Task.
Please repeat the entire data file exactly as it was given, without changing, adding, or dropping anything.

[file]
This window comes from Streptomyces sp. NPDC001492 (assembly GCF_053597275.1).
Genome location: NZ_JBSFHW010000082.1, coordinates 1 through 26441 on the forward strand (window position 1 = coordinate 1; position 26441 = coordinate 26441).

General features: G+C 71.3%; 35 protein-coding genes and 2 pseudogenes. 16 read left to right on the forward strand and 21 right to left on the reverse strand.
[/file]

This window comes from Streptomyces sp. NPDC001492 (assembly GCF_053597275.1).
Genome location: NZ_JBSFHW010000082.1, coordinates 1 through 26441 on the forward strand (window position 1 = coordinate 1; position 26441 = coordinate 26441).

General features: G+C 71.3%; 35 protein-coding genes and 2 pseudogenes. 16 read left to right on the forward strand and 21 right to left on the reverse strand.